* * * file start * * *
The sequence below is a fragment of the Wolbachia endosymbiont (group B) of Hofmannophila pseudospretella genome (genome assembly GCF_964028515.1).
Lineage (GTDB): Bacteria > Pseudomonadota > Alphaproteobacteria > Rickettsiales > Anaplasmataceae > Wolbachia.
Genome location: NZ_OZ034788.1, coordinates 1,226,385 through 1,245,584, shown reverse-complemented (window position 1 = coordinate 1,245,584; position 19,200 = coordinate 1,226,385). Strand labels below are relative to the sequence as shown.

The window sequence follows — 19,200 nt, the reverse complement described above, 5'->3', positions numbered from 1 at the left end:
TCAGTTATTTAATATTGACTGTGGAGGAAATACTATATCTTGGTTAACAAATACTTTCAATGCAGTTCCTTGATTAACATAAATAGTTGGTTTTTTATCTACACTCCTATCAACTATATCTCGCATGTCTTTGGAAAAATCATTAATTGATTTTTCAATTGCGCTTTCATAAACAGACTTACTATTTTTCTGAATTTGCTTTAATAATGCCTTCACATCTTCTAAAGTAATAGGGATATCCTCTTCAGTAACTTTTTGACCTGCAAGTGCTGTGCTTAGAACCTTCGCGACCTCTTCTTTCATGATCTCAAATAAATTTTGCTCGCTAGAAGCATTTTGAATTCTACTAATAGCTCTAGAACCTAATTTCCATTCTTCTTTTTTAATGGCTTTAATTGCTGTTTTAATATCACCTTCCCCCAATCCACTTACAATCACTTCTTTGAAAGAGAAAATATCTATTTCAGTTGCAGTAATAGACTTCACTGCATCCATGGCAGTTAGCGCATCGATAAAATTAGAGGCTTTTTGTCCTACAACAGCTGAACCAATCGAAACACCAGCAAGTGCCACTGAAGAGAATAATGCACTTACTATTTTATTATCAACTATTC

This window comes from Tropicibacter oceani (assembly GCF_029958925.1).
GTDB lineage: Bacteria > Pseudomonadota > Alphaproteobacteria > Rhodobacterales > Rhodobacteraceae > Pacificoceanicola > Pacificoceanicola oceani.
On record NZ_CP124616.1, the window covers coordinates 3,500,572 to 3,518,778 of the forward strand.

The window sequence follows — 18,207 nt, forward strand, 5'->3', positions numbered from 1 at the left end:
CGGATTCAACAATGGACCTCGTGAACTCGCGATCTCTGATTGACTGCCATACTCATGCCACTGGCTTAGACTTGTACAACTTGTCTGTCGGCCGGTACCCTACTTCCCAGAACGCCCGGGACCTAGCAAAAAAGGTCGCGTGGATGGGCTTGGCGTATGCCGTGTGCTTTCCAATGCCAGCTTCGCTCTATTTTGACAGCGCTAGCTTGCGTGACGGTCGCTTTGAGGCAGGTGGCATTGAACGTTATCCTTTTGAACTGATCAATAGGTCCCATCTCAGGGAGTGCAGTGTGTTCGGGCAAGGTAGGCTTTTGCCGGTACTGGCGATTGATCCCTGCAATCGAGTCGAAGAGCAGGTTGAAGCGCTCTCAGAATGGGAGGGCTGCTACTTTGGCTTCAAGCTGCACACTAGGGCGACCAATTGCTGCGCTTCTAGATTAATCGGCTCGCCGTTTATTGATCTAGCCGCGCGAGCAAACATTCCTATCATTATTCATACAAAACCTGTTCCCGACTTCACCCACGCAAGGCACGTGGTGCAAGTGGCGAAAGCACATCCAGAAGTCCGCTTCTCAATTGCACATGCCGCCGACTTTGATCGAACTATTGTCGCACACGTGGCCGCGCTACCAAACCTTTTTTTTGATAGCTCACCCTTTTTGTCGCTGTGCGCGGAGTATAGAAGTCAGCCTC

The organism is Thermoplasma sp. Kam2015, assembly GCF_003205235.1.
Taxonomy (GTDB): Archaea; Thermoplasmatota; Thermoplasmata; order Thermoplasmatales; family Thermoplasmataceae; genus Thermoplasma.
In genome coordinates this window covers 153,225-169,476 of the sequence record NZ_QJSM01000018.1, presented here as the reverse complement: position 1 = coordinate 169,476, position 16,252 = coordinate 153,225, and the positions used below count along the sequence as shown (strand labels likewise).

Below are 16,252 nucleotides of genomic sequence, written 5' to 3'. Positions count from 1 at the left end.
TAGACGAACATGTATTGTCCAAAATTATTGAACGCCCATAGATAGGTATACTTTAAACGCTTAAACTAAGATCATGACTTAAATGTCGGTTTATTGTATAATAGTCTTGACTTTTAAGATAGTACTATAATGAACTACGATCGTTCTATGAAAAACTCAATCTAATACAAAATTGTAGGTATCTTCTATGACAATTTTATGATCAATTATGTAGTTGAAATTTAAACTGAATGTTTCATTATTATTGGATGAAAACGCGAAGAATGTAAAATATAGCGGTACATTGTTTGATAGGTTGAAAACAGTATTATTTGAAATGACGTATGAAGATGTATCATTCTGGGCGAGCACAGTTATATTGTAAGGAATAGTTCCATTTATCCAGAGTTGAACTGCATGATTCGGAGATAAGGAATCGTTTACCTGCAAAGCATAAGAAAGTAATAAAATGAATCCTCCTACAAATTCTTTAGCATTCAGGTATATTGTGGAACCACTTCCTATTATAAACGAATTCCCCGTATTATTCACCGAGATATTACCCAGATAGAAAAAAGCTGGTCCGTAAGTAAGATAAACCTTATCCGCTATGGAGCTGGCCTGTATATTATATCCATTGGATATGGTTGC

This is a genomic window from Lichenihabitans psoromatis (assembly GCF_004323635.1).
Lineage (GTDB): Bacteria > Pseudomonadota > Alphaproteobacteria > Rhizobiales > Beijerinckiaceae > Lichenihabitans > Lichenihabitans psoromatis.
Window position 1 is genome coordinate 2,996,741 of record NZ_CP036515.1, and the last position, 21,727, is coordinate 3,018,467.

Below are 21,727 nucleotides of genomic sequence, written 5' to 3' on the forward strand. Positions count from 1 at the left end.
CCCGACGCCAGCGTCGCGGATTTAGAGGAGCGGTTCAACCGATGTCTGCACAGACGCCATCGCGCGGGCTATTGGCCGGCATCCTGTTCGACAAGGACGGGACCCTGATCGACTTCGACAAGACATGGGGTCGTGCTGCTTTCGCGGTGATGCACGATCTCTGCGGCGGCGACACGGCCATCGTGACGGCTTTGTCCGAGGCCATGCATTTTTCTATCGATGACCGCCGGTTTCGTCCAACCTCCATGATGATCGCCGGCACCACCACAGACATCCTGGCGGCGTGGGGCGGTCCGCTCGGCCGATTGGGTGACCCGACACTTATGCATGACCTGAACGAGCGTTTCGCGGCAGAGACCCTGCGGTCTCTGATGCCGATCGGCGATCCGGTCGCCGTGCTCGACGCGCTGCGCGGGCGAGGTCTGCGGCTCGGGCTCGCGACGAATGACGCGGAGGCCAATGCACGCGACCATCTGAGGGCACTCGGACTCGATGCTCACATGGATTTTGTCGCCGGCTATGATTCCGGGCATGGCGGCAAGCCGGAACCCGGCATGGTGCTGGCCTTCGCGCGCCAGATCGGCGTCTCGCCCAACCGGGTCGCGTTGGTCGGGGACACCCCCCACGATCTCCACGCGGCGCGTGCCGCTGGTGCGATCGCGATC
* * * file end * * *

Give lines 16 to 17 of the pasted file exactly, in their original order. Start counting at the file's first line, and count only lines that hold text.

This is a genomic window from Lichenihabitans psoromatis (assembly GCF_004323635.1).
Lineage (GTDB): Bacteria > Pseudomonadota > Alphaproteobacteria > Rhizobiales > Beijerinckiaceae > Lichenihabitans > Lichenihabitans psoromatis.